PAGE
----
The next move the circus made in realizing the ultimate goal of playing in an opera house came in the mid ’80s when Karen Gersch and her Symfunny Circus  shared the stage with numerous symphony orchestras across America.  Joining forces with a revered cultural treasure was the next best thing to being in the opera house itself.    Cirque Èloize was the next to produce a performance in  collaboration with such an institution.  It has been followed at various times by Circus Flora and Cirque Mechanic and others of whom I am unaware.  Most recently Circus Sarasota has done these productions one better, staging an annual event after their regular season, dubbed Cirque des Vox.   It combines circus acts with a symphony orchestra and a choral ensemble.

Finally the opera house and its equivalents in performing arts centers around the country began inviting the circus onto their stages.

At the Brooklyn Academy of Music I have attended performances of Sweden’s  Cirkus Cirkor, James Theirre’s  The Frog and the Toad, Switzerland’ s Daniele  Finzi Pasca has been represented there with his surrealistic Verita,  and most recently Australia’s Circa staged their production Humans.  All of these circus oriented productions appeared, in recent seasons,  as part of BAM’s New Wave series.

Waves have been much in the news of late.  Hopefully we are seeing the beginnings of the circus’ New Wave.

That which has been good enough for  such a prestigious opera house has also been a frequent visitor to similar venues such as NYU’s  Kirball Cultural Center, the New Jersey Performing Arts Center, Princeton University’s McCarter Theatre and many other such local venues throughout the country are happy to host productions of  Canada’s  7 Fingers and Cirque Èloize, both of which play these venues consistently.  In addition France’s Compagnie XY was seen in the Frederick P. Rose Hall of the highly regarded Time Warner Center in New York City, and  Cirque Mechanic is on the verge of touring such centers as well.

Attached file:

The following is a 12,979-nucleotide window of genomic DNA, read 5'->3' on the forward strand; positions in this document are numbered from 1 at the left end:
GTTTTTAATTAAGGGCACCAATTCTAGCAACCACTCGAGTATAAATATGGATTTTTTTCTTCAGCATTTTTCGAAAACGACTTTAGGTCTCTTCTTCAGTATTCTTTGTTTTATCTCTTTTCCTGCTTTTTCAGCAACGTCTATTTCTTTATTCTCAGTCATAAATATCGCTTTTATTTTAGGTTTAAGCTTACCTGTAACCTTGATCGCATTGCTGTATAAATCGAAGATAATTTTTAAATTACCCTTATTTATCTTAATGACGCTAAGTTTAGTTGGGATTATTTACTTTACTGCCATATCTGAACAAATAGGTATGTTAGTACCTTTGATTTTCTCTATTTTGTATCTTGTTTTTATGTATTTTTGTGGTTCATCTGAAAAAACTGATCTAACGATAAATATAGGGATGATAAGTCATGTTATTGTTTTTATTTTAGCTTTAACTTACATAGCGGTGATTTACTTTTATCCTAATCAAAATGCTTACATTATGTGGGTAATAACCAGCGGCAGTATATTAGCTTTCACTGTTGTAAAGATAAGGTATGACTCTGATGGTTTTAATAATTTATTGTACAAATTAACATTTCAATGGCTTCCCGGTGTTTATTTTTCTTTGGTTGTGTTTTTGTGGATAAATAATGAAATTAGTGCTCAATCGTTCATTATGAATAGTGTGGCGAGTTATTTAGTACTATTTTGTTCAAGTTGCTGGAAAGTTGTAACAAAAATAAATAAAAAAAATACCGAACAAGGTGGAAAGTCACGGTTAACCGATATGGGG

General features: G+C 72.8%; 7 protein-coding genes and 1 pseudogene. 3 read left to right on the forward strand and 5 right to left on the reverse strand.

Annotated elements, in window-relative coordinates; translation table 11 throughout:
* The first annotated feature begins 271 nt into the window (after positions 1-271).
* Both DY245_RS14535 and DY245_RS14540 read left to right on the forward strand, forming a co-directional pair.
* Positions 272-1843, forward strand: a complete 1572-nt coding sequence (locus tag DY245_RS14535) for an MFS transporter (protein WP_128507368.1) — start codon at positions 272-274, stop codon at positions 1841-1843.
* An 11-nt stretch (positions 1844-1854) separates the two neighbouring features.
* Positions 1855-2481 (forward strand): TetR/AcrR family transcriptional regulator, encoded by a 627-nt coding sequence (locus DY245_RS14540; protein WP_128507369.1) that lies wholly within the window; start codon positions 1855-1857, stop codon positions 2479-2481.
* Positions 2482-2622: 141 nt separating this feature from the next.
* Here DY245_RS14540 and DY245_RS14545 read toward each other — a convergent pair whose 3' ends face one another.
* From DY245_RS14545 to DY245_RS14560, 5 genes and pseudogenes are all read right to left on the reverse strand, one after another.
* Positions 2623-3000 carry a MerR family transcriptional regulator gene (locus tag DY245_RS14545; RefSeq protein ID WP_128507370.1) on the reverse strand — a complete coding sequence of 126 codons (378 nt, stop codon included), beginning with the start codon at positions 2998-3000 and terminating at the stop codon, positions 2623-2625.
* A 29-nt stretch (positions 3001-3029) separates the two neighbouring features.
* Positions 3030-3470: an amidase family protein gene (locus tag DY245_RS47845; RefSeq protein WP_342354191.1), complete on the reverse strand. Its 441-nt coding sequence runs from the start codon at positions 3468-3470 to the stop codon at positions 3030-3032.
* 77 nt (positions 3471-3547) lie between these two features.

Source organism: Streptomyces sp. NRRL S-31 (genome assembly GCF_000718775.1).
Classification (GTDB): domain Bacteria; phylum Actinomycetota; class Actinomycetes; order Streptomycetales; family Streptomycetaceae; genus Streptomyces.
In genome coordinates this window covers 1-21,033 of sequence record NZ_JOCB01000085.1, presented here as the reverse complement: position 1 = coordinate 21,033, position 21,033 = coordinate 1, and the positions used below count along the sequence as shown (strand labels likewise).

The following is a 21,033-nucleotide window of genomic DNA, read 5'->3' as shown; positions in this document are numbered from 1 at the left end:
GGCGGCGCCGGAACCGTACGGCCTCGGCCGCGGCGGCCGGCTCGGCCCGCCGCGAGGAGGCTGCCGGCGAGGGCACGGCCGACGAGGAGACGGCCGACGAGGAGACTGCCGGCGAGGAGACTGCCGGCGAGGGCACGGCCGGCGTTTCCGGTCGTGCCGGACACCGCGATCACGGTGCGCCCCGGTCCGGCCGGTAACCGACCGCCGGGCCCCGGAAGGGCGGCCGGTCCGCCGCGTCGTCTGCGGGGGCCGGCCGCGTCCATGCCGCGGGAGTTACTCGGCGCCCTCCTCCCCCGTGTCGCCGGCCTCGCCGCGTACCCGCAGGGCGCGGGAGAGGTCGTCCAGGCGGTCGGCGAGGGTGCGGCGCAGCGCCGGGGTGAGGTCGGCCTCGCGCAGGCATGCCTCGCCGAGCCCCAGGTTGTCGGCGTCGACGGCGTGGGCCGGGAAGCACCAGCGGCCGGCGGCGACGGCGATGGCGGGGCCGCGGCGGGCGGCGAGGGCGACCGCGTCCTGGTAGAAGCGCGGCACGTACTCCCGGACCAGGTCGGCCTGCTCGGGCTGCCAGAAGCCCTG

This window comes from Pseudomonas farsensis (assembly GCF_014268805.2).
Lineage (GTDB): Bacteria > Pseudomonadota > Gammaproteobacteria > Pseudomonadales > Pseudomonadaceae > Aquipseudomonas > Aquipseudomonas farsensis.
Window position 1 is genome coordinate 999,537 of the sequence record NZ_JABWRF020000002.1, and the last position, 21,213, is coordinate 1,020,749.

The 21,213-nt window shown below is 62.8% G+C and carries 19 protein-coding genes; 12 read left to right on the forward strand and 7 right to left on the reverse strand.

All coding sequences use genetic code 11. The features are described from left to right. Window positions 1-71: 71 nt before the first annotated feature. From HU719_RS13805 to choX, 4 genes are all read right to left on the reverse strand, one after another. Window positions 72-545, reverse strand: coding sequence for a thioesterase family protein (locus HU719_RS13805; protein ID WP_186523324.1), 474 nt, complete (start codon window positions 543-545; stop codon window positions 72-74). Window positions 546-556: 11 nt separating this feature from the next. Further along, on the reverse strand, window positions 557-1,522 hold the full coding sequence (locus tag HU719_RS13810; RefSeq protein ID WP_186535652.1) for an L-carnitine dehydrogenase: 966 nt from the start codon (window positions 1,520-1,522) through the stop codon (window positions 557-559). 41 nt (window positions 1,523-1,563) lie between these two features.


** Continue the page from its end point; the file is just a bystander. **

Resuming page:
When these companies play the grand halls of America they always attract large audiences, often playing to sellouts, and the reaction of audiences, as I have seen first hand,  is a delight to behold.  It is as if they are seeing these skills performed for the first time, and, of course, many of them are.  In any case they seem blown away by the revelation of the skill level and artistry the circus arts bring to these cultutal centers.  Invariably the artists  are greeted at the end of their performance by rousing standing ovations.

Do I need to point out that only one of these companies noted above is American? America needs to do more to nourish and encourage the establishment  of home grown companies comparable to these imports , and they must do it by creating high quality training programs capable of producing world class artists.   In the meantime we have the visitors to inspire us as the great theaters of America stand ready to welcome the American circus when it is ready.

All this seems a natural progression for any art form.  When the vaudeville circuit disappeared from American stages, the skills and talent that graced them did not disappear. Tap dancers, singers and comics adapted their talent for use in other forms of the performing arts and gained added stature thereby.   I think it is not unrealistic to expect the same will happen with the circus arts.

What is the likelihood of circuses playing such venues more often in the future? As the productions become more artistic, that is to say as they become the kind of  ensembles I have suggested in the previous Editor’s Fanfare, and as they develop more theatrical means of presentation as Cirque du Soleil has done, the opera houses will be eager to have them on their stages.  And it will be in the opera house that the circus will find the new audiences it needs to survive.